Boeing CEO Dennis Muilenburg said Friday that his company is planning to cut the monthly production of 737 airplanes beginning this month to divert more resources to work to bring 737 Max aircraft currently grounded worldwide back to sky.
"We're adjusting the 737 production system temporarily to accommodate the pause in MAX deliveries, allowing us to prioritize additional resources to focus on software certification and returning the MAX to flight. We have decided to temporarily move from a production rate of 52 airplanes per month to 42 airplanes per month starting in mid-April," Muilenburg said.
The Boeing CEO, in a video statement Thursday, acknowledged for the first time that bad data played a role in the two air crashes, Indonesian Lion Air Flight 610 in October and Ethiopian Airlines Flight 302 in March -- both involving 737 Max aircraft and killing a combined 346 people -- as the aircraft's Maneuvering Characteristics Augmentation System was activated in response to the erroneous "angle of attack" information.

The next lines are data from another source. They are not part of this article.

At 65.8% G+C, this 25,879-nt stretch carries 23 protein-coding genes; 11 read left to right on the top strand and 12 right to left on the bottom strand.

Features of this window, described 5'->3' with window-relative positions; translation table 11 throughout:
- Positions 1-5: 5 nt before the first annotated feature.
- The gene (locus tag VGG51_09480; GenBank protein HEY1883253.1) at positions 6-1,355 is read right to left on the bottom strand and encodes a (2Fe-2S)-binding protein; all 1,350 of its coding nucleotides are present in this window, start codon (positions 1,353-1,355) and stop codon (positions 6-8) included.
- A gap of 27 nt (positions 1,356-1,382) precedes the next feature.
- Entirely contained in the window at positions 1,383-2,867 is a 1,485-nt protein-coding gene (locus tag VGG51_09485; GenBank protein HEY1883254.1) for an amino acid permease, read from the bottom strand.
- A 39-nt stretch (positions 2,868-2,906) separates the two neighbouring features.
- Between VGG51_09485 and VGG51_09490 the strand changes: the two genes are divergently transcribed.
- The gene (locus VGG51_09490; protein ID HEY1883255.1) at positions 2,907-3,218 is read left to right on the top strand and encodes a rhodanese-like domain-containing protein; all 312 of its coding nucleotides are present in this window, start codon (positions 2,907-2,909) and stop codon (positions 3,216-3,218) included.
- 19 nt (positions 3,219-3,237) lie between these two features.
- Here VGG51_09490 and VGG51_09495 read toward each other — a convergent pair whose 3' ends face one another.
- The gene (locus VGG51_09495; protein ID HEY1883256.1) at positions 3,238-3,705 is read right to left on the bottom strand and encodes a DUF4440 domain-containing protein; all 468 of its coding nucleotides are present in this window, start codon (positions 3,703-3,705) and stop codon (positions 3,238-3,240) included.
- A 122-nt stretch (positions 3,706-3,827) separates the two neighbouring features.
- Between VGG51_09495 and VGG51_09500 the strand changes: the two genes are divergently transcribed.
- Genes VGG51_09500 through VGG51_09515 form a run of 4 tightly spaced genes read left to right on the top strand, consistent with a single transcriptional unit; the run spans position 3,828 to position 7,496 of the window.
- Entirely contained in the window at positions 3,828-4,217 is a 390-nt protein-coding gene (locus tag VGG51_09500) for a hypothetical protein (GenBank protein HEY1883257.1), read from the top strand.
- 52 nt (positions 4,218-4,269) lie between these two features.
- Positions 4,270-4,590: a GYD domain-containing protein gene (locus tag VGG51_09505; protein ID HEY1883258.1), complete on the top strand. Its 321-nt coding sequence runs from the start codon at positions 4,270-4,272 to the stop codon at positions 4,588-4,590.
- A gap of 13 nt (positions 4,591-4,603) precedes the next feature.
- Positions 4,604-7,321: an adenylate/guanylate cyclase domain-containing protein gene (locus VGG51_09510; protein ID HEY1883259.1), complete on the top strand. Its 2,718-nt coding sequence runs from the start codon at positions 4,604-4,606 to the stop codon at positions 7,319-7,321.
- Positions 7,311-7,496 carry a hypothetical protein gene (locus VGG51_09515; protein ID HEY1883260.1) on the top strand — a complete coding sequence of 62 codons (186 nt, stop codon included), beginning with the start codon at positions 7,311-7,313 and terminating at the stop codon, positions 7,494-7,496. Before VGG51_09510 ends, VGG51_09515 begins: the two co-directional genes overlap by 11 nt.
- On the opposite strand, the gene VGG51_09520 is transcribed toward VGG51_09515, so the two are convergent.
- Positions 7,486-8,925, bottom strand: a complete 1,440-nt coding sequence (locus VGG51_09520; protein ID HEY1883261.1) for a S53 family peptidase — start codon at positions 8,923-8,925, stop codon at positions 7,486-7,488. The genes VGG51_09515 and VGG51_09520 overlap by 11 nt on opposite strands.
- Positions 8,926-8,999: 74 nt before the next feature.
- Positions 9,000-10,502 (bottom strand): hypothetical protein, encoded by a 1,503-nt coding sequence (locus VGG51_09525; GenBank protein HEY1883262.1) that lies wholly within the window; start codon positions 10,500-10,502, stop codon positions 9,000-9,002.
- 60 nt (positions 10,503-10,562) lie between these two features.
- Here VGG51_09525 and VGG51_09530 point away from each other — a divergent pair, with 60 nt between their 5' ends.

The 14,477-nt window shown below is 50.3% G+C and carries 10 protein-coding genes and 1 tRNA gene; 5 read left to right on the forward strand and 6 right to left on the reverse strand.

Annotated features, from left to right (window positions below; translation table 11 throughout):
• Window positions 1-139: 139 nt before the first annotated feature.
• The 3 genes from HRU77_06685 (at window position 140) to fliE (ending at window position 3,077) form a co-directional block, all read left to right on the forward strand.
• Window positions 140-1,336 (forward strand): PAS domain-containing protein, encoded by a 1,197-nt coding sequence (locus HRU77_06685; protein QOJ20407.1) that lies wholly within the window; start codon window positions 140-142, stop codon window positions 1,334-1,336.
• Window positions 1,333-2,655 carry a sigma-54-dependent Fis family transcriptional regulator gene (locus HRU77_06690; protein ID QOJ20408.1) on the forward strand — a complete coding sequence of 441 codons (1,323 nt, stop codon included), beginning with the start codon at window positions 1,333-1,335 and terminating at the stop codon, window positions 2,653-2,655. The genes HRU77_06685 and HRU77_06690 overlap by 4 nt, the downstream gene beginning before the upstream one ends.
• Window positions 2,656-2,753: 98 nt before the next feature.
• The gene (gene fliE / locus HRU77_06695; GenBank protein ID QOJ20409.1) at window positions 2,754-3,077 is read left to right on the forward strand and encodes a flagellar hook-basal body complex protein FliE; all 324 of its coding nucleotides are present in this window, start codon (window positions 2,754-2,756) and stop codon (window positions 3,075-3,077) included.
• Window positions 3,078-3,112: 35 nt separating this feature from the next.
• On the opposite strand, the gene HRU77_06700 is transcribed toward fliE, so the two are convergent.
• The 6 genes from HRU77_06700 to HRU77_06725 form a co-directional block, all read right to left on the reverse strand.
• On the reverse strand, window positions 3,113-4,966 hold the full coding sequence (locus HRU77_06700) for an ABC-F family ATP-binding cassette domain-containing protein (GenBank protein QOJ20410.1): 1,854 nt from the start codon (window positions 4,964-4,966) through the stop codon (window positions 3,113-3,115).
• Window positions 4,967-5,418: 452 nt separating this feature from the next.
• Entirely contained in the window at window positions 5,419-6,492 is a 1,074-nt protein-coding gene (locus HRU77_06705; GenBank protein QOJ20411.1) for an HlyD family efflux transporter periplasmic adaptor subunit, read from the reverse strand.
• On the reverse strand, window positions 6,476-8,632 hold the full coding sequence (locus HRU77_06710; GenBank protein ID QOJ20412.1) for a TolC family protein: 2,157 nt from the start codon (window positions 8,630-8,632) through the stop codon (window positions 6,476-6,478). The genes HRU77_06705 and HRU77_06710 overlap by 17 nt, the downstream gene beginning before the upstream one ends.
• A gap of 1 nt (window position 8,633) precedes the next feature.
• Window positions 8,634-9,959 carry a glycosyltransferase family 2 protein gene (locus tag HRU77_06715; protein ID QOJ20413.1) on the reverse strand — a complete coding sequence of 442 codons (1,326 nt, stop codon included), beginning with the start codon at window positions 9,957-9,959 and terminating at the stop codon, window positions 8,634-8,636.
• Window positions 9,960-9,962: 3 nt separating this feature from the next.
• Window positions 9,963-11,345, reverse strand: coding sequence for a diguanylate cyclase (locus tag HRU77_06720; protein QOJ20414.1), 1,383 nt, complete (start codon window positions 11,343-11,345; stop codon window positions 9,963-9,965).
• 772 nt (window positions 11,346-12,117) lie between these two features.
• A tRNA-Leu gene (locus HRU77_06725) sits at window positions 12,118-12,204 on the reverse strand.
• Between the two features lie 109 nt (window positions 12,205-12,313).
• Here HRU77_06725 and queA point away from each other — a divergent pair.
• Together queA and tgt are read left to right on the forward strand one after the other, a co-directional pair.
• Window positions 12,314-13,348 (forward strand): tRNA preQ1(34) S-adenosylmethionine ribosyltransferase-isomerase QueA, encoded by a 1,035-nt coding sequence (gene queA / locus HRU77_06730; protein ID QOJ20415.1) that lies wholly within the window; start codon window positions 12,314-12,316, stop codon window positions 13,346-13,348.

Muilenburg said Friday the company has "the responsibility to eliminate this risk," and is making progress on the 737 Max software update that will prevent similar accidents from happening again.
The recent deadly air crashes have led to the worldwide grounding of 737 Max jets.